The Most Misunderstood Toastmasters’ Role
Want a better club? Celebrate the General Evaluator in your meeting. We have evaluators and evaluations of our speakers. Most of our members understand – evaluations lead to public speaking growth. Likewise, one person evaluates the quality of the meeting. Expect insight and challenge from the GE; right or wrong, the meeting evaluator encourages us to have great meetings.
Unfortunately, some clubs don’t expect much from their General Evaluator. Some Toastmasters don’t know what the GE does in the club meeting. I have seen the GE introduce the evaluation team, offering no insight or observations of their own. The GE is there to evaluate both speech and leadership. New members can learn a lot from the report of a proficient GE.
I like to think of the General Evaluator as the quality control officer of the meeting. With a good GE on duty, the club can take an informed look at its performance and run better meetings in the future. Positive changes often follow. Accordingly, the GE should be fulfilled by an experienced club member if possible.
The biggest mistake I see in General Evaluator performance is conducting a second – usually smaller scale – evaluation of the speakers. This is usually unnecessary, and it robs the meeting of time. However, the GE can often bring added value by commenting on the reports by the assigned evaluators. Did the evaluators do a good job? Did the GE agree with their evaluations? Explain why or why not.
The General Evaluator Role
The General Evaluator role is a leadership function in the meeting. The GE conducts the final portion of the club meeting, inviting other members to give their reports and discussing the meeting quality. As a leader, the GE can evaluate the role of the meeting Toastmaster and the Table Topics masters – two other leadership roles in the meeting. The GE can suggest changes to the meeting process in coming meetings. If the GE is an officer of the club, he or she can also suggest meeting changes or special events in the officer’s meeting. Hence, the GE contributes meaningfully to the future experience of the club – evidence of the GE work as a club leader.
Train club members to be good General Evaluators. Ensure this leadership role is prominently featured in all meetings to demonstrate the value of the GE. Offer to help new members fulfill this function as a coach on the side. Show people how to notice leadership in club meetings. Apply judgment in a positive tone. Encourage members to take notes on the roles of the Toastmaster, the Table Topic Master, and each of the evaluators. How well were their ideas presented? Were materials well displayed in the meeting? Consider the impact made by each of the participants in the meeting – but leave the speech evaluations to the assigned evaluators.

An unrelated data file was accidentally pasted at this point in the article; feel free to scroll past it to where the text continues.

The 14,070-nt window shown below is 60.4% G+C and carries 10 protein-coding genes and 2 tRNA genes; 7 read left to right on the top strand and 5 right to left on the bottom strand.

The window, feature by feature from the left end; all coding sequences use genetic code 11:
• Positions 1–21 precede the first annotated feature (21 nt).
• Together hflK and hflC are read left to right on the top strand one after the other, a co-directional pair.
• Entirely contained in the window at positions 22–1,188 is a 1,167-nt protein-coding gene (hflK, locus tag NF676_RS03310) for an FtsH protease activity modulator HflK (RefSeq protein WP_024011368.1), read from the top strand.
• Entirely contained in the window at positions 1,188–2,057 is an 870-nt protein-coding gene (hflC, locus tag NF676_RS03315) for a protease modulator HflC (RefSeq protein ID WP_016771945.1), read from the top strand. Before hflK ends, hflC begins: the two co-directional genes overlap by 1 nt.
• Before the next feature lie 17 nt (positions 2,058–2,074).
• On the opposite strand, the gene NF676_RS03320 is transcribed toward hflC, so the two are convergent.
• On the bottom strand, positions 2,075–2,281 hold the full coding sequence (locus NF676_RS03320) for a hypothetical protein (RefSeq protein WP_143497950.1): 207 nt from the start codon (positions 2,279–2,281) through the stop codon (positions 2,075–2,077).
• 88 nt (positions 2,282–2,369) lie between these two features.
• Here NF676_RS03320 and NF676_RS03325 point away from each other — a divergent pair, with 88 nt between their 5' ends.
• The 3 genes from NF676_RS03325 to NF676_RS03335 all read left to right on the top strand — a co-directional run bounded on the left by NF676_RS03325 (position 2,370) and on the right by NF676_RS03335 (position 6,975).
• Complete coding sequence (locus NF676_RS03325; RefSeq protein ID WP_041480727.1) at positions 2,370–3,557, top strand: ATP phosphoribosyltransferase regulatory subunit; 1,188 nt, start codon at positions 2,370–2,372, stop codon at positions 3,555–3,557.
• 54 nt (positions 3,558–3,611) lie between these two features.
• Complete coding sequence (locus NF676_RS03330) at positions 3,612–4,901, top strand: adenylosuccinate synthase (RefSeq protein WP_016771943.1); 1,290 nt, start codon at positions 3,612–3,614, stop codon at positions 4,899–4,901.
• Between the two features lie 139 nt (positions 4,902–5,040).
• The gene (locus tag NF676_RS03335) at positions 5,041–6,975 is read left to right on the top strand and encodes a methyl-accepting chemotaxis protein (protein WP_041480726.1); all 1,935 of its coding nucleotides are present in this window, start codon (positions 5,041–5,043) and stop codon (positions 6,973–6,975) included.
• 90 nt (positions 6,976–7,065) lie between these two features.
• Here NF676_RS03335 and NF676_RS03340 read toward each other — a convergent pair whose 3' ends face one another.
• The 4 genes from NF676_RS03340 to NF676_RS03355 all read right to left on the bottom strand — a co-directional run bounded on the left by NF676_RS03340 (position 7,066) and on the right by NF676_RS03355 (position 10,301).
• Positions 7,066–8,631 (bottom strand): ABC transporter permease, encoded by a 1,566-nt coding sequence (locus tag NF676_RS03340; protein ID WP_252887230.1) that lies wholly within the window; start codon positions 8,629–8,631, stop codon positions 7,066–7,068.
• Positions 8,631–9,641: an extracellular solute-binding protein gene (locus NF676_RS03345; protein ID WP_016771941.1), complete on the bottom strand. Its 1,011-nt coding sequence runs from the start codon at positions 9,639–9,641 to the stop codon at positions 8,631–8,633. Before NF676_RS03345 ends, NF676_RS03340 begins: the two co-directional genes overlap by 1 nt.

An excellent resource for reviewing the General Evaluator role is the publication “A Toastmaster Wears Many Hats.” This document from Toastmasters International is searchable on the internet without requiring a password. On page 8 is a concise guide titled “When you are the General Evaluator.” Make this available to the members in your club.
The General Evaluator is an informed leader in the club – and unfortunately the GE role is often misunderstood. Support your club’s quality. Show new members how to evaluate “the Toastmasters way.” Celebrate the good things and happy memories that Toastmasters clubs create. The General Evaluator can help your club build a culture of positivity.
Steve Broe is Vice President of Education for Payson Toastmasters and Paradise Valley Toastmasters. He is a Distinguished Toastmaster and the author of LEADING THE WAY UP MT. OLYMPUS, available on Amazon.
Read more from D3 Toastmasters: https://aztoastmasters.org/blog/